Situated at the doorstep of the waterfront, the Nanaimo courthouse is a classic piece of architecture that has stood for more than 120 years.
Built between 1895-96, with granite block foundation and sandstone bearing exterior walls, it’s an example of Richardsonian Romanesque design, featuring “rough-dressed masonry” and “prominent round arched openings,” according to the City of Nanaimo Community Heritage Register.
It looks remarkably similar to another governmental structure on Vancouver Island – the legislature buildings in Victoria. Both were designed by architect Francis Rattenbury, said Chris Sholberg, city culture and heritage planner.
The building is one of the premier buildings listed on the heritage register, according to Sholberg.
“Basically, it replaced an earlier wood-frame courthouse building and showed a little more permanency … They were in the process in the late 1890s of building regional courthouses around B.C. and this was one of the ones that was built,” said Sholberg.
While the Front Street part of the building has been around since the 19th century, the Chapel Street section hasn’t been around quite as long. Sholberg said the office complex in the back end was built in 1957 and adheres to international, modernist style – simple and straightforward. The new doesn’t conflict with the old, he said.
“You really see them as two different buildings when you look at them from the street and that’s actually a good thing from a heritage building principle perspective,” said Sholberg. “When you build additions to heritage buildings, you generally don’t want to overwhelm the original building with a newer building form.”
Much like a baseball player about to play at a storied stadium, like Fenway Park, Greg Phillips, a lawyer with Johnston Franklin Bishop, said there is an aura about the courtroom in the old wing. It’s one of his favourite rooms in the courthouse.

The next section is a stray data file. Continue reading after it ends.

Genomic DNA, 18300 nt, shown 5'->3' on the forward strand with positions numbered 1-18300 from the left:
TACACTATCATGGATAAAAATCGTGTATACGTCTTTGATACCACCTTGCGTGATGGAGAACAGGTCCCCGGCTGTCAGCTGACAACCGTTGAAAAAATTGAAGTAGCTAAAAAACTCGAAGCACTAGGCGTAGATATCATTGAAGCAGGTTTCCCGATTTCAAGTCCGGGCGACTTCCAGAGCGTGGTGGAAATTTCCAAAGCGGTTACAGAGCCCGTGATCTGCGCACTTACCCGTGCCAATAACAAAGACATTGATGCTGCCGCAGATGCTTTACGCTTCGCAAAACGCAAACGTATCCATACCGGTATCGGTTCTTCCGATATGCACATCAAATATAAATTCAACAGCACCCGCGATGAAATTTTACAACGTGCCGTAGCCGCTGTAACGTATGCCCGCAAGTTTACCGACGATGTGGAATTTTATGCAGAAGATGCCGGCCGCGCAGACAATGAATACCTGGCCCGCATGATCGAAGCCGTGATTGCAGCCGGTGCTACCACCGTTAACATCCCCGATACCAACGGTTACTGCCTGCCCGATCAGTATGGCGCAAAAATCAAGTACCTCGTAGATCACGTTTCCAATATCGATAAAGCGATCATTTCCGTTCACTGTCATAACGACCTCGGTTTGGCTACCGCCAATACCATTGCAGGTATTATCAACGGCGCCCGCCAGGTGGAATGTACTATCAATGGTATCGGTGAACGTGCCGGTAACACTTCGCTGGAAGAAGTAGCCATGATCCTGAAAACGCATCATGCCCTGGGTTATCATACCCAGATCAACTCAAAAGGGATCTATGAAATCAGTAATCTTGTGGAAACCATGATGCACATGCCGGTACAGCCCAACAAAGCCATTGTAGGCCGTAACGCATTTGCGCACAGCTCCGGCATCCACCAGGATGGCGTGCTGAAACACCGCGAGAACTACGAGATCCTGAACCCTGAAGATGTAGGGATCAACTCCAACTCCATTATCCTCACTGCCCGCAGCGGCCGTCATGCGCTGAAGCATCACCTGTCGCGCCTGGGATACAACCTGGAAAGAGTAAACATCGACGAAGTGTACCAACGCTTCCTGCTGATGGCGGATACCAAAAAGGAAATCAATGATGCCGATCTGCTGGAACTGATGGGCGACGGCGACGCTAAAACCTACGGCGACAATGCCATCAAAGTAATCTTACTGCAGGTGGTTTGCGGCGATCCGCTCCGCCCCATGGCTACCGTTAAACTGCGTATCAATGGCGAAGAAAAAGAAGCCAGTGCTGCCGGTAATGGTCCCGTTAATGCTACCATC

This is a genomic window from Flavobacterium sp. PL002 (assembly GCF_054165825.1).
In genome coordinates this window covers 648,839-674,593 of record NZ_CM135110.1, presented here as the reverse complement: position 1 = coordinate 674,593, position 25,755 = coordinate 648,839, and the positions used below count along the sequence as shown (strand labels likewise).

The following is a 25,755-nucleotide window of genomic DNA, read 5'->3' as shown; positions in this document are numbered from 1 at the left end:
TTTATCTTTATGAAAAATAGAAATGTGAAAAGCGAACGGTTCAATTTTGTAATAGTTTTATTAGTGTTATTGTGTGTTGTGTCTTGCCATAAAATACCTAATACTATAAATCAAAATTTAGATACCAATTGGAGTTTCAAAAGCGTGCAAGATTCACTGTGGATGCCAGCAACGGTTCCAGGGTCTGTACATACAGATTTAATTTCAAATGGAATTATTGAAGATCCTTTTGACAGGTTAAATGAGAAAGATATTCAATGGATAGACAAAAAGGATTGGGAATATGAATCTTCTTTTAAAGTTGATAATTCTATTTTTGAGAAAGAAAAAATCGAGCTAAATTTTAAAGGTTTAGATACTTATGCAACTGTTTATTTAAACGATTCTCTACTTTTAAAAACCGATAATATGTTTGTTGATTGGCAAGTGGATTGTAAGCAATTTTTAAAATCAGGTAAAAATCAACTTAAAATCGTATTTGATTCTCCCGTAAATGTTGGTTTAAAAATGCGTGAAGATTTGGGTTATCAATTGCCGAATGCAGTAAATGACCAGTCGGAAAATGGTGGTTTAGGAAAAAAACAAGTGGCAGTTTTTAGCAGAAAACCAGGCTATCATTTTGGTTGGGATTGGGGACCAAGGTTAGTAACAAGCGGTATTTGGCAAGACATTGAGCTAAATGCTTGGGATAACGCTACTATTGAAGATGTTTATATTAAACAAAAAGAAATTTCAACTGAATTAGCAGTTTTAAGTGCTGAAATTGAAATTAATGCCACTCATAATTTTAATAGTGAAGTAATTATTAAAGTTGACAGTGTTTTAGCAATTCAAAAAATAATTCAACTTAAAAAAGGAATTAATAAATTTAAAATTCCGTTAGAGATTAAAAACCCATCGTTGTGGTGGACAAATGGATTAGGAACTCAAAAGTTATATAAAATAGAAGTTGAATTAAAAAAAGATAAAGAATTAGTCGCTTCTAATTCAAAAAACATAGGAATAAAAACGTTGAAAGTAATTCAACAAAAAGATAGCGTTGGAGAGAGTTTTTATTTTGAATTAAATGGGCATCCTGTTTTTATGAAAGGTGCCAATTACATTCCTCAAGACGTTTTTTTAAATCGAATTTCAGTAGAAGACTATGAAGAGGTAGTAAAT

“It’s been around for so long that there’s just kind of a sense of history. At the counsel tables, you can pull open the drawers and you can see little bits of lawyer graffiti, just sort of names and numbers jotted down on there from many cases decades ago,” said Phillips.
Erin Brook, of Brook Law, expresses similar sentiments to Phillips in regards to the courtroom. She said when the light is coming through the stained glass window, there is an historical feel to it.
“Because so much of what we do in court is so much about formality and procedure, doing it in a room that contains that much history, it does have an impact on you and how you present,” said Brook.
Sholberg said he hopes people have an opportunity to see the old courthouse.
“I always say to people as a bit of a joke, hopefully you get a chance someday to look at it, but you’re here for the right reasons,” says Sholberg with a laugh. “It’s worth seeing the inside.”